3:52 p.m., aboard the Blue Train near Geelbek, South Africa
I noticed something odd the first time I left Suite 22 to explore the train. When I looked down the hallway, it seemed to go forever. I realized this is because at the end of the car there is not the usual door out to a platform between the cars, where you hear the clickety clack of the rails and you’re essentially outdoors. Instead, the space between cars on the Blue Train is covered over on the outside with what looks like a rubber tarp, fastened all around. So when you look down the hallway on a straightaway, you can see through several cars at once.
The hallways are very narrow, just wide enough for one person to pass. The passengers apparently always have the right of way, because I noticed staff ducking into an opening way ahead of my approach. The wooden walls are smooth to the touch, and there are shiny rails to hold onto if you need them, just beneath the windows. But compared with most trains I’ve been on, it’s not too tough to stay upright on the Blue Train. The ride is nearly lurch-free, except for an occasional banging, which seems to happen when one car gets ahead or behind of another slightly.
I’m not sure how many rooms are on this train, but it’s evident that many of them must be empty this trip. I checked out the club car at the end of the train, which was nearly empty, because it’s for smokers. The no-smoking lounge car, by comparison, was hopping just before lunch – nearly every seat taken. In either car, you sign for your drink but not to pay for it, since drinks are included. The chits help train management to keep track of inventory.
I got lost after lunch, heading to the front of the train from the dining car instead of the back. My error was easily rectified. There is a safe in my room, and I can lock my suite door with a key from the outside when I leave. I’m thinking these security measures are more than adequate against the risk of getting robbed on the Blue Train, but in the back of my mind are all those crimes that took place on the Orient Express in Agatha Christie’s mysteries, so I’m taking precautions.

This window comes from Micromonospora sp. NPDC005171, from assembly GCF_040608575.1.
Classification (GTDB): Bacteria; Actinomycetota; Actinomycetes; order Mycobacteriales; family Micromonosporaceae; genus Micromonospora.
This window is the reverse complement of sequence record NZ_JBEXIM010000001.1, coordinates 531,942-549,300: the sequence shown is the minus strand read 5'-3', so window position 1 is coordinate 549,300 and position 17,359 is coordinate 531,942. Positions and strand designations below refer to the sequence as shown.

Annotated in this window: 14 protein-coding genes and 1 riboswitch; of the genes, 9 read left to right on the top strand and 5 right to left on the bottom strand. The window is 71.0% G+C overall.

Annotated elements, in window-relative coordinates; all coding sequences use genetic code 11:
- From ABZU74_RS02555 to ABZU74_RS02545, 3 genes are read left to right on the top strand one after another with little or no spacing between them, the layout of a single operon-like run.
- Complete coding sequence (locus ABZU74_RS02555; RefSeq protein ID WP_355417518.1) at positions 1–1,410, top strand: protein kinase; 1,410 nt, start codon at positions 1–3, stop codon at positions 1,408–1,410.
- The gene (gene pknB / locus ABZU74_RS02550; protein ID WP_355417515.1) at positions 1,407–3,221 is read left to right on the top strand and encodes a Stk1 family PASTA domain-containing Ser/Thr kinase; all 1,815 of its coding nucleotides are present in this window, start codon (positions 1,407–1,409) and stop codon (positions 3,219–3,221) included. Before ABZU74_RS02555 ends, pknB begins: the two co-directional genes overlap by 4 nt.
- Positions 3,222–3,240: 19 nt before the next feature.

The scenery just now looks a lot like the Rocky Mountain West, even down to the sagebrush, if I’ve got the plants right. We’re in mainly empty country now, so my Vodaphone wireless is slower than it was leaving Cape Town. This makes it frustrating to upload photos, so text will have to mainly carry the load for this post. I have some wonderful photos of lunch that I’ll try when the connection is better.
Meanwhile, I’m headed down the endless hallway to High Tea in the smoker’s Club Car. I’ve got my well-worn pack of Dunhills and will be smoking my weekly cigarette with plenty of private space, way back at the end of the train with the nicotine remnant. A Havana cigar apparently comes with my ticket, so I’ll check out the details on that bit of decadence, also. I hope my appetite will recover by the time dinner rolls around at 7.